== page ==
Under the provisions of Section 10 of Article 1 of the Federal Constitution, no state can pass any law impairing the obligation of contracts. Under the provisions of Section 15 of Article 4 of our Constitution, no law can be passed impairing the obligation of contracts. It is a fundamental principle that laws existing at the time a contract is entered into are incorporated into and form a part of the contract as though expressly written therein. It is also well established that the value of a contract cannot be diminished by subsequent legislation. The impairment is not one of degree but any encroachment in any respect upon the obligation cannot be permitted. The value of the contract cannot be diminished by curtailing the taxing power of the board as long as these bonds are outstanding and unpaid. We are supported in these views by the following cases: State ex rel. Moore v. City of New Orleans, 32 La.Ann. 726; State ex rel. De Leon v. City of New Orleans, 34 La.Ann. 477; State ex. rel. Carriere v. City of New Orleans, 36 La.Ann. 687; State ex rel. Marchand v. City of New Orleans, 37 La. Ann. 13; State ex rel. Thorn v. City of New Orleans, 37 La.Ann. 528; Von Hoffman v. City of Quincy, 4 Wall. 535, 18 L. Ed. 403; Wolff v. City of New Orleans, 103 U.S. 358, 26 L. Ed. 395; State of Louisiana ex rel. Southern Bank v. Pilsbury, 105 U.S. 278, 26 L. Ed. 1090; State of Louisiana ex rel. Nelson v. Police Jury of Parish of St. Martin, 111 U.S. 716, 720, 4 S. Ct. 648, 28 L. Ed. 574; State of Louisiana ex rel. Hubert v. Mayor and Council of City of New Orleans, 215 U.S. 170, 30 S. Ct. 40, 54 L. Ed. 144; Hicks v. City of Cleveland, 4 Cir., 106 F. 459; Rorick v. Board of Commissioners of Everglades Drainage District, D.C., 57 F.2d 1048; Bank of Minden v. Clement, 256 U.S. 126, 41 S. Ct. 408, 65 L. Ed. 857; Farrington v. Tennessee, 95 U.S. 679, 24 L. Ed. 558; Perry v. Town of Samson, D.C., 11 F.2d 655, affirmed, 5 Cir., 17 F.2d 1; City of Ft. Madison v. Ft. Madison Water Co., 8 Cir., 134 F. 214; Mobile v. Watson, 116 U.S. 289, 6 S. Ct. 398, 29 L. Ed. 620.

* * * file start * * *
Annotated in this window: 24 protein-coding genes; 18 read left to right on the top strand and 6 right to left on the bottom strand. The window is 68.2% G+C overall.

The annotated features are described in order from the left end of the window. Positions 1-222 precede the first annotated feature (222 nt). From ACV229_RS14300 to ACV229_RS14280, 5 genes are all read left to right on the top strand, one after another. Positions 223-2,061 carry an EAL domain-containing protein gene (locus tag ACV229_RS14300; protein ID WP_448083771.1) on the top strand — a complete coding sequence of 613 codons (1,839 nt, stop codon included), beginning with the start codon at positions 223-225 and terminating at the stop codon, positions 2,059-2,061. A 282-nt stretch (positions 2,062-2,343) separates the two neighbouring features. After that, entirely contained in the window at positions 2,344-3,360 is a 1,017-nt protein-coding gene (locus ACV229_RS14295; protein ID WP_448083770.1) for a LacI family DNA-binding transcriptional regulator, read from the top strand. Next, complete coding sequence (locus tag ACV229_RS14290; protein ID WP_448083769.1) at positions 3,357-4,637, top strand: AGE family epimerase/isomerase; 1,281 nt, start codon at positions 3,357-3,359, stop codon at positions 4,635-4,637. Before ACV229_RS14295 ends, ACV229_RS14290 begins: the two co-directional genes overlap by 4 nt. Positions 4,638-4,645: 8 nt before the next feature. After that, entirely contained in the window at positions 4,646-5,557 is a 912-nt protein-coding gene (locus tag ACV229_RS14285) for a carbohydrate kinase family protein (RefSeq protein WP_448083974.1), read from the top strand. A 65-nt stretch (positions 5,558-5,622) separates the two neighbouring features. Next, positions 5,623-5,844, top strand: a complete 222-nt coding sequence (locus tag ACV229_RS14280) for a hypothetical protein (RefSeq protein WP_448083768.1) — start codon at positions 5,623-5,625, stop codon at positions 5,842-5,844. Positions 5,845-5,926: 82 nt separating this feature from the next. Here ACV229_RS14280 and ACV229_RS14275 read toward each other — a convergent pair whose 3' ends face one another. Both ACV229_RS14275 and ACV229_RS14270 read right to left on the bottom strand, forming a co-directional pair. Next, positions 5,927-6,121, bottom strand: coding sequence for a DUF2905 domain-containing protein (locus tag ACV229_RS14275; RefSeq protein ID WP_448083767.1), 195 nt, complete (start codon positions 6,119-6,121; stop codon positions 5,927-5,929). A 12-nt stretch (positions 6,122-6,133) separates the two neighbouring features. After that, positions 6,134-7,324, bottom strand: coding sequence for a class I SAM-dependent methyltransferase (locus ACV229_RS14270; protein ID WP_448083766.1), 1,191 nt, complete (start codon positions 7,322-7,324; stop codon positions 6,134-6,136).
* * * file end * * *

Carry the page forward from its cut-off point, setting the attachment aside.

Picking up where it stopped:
The constitutional amendment adopted pursuant to Act 756 of 1954, amending Section 2 of Article 16 of the Constitution of 1921 does not limit the taxing power of the Levee Board for all purposes to 3½ mills. The amendment from its clear and unambiguous language cannot be so construed. The amendment reads as follows: